1. Title: Particle to particle and particle to cell interactions in physiologic fluids using Atomic Force Microscopy (AFM).
Investigator: Dr. Philip Demokritou, C. Blattman, J. Cohen, Georgios Pyrgiotakis
AbstractThe formation of protein corona has emerged as a key mechanism in the particle-cell and particle-particle interactions in physiological fluids. While the particle corona formation was studied using proteomics and another analytical techniques, there is a lack of data in terms of atomic forces at the molecular level and their link to bio-interactions. In this novel bottom-up approach we investigate the interactions between particles and between particles and cells in physiological fluids, utilizing the state of the art Atomic Force Microscopy (AFM). Industry relevant ENMs (SiO2, F2O3 and CeO2) were synthesized with the Harvard VENGES flame spray pyrolysis platform and were deposited on pristine Si substrate in the flame. The same ENMS were collected and characterized off-line regarding their size, crystal structure and surface area using state of the art analytical methods. The collected ENMs were also used to modify AFM tips by attaching them on the tip from an ethanol or water suspension under an inverted microscope and the use of micromanipulators. The surfaces and the tips were characterized with SEM before and after each experiment to ensure that the particles did not detach during the experiment. The interaction (adhesion) force between the surface and the tip (particle-particle interaction) was measured in various media (air, water, RPMI and RPMI with FBS) as a function of the particle material and size. Iron oxide particles were found to experience less adhesion between them compared to ceria, in water, while both of them experience the same adhesion in physiological fluid (RPMI and FBS). The measured adhesion is in accordance with the DLVO theory and was verified with the DLS particle size. In addition, the atomic level forces between the particle functionalized tip and lung epithelial cells (A549) adhered on a slide glass and immersed in physiological media were measured.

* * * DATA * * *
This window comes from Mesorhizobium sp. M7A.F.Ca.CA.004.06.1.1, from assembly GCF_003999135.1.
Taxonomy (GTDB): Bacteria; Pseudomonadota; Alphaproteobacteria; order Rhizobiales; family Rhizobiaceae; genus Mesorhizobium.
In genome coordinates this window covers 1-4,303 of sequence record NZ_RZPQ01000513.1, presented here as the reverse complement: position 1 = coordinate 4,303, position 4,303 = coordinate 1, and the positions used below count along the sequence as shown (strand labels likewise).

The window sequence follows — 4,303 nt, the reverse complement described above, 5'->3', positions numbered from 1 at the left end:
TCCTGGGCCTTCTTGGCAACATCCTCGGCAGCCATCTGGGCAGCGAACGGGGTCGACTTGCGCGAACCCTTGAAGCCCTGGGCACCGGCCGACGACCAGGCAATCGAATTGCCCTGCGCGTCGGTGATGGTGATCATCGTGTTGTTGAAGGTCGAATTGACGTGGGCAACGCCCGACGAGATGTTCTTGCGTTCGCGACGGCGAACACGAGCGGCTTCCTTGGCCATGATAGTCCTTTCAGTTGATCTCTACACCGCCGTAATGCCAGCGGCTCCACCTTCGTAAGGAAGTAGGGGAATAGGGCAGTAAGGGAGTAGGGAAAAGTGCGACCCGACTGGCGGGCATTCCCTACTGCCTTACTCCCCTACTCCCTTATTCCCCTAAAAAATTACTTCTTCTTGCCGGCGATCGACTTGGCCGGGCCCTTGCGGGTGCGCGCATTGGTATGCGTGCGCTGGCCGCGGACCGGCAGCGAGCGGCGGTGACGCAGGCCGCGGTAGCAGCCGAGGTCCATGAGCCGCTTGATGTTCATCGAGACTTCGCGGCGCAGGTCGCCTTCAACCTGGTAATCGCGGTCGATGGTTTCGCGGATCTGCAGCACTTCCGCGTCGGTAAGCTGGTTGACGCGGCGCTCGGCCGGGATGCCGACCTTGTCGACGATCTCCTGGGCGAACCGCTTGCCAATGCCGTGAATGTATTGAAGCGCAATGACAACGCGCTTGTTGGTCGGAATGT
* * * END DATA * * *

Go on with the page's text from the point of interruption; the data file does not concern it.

2. Title: Safe by design: Demonstrating the efficiency of a safer formulation concept for flame-generated engineered nanomaterials (ENMs
Investigator: Samuel Gass, Georgios Pyrgiotakis, Joel M. Cohen, Georgios A. Sotiriou, Sotiris. E. Pratsinis and Philip Demokritou
AbstractEngineering less toxic nanomaterials that maintain valuable functional properties is crucial to the sustainability of the nanotech industry. In this study, a safer formulation concept for flame-generated nanomaterials was demonstrated. It is based on the encapsulation of potentially toxic nanomaterials by a biologically inert nanothin amorphous SiO2 layer. The core-shell particles maintain their intrinsic optical, magnetic or plasmonic properties of the core material but exhibit surface properties of their SiO2 shell. The SiO2-coating process was performed using the recently developed flame spray pyrolysis (FSP)-based Versatile Engineered Nanomaterial Generation System (VENGES). A coating reactor was added in which core ENMs are coated in-flight by the swirl injection of hexamethyldisoloxane (HMDSO) vapor. The HMDSO vapor concentration can be adjusted to precisely control the thickness of the coating. We first demonstrate the versatility of the proposed SiO2-coating process by applying it to several ENMs (CeO2, Fe2O3, ZnO, Ag) marked by their prevalence in consumer products as well as their range in toxicity. We quantified the thickness of the SiO2-coating (TEM, XPS), evaluated its efficiency (Chemisorption) and its effect on the core material structure, composition and morphology (XRD, BET, and TEM). Furthermore, we examined the mobility and aggregation potential of SiO2-coated and uncoated ENMs in DI-water and biological media using dynamic light scattering (DLS), and compared to those of pure silica nanoparticles. Finally, we provide valuable in-vitro toxicological evidence for the safety of this novel formulation concept by evaluating the relative toxicity of SiO2-coated vs. uncoated ENMs using a number of cellular assays (MTT, LDH, fluorescence Live/Dead) and several cell-lines (A549 cancer alveolar epithelial cells and THP-1 macrophages). Our results show that the proposed method can be used to effectively and uniformly coat flame generated ENMs with a nanothin layer of amorphous SiO2 that significantly reduces their toxicological effects. This scalable method can be applied in nanomanufacturing of nanomaterials developing safer by design nanoparticles.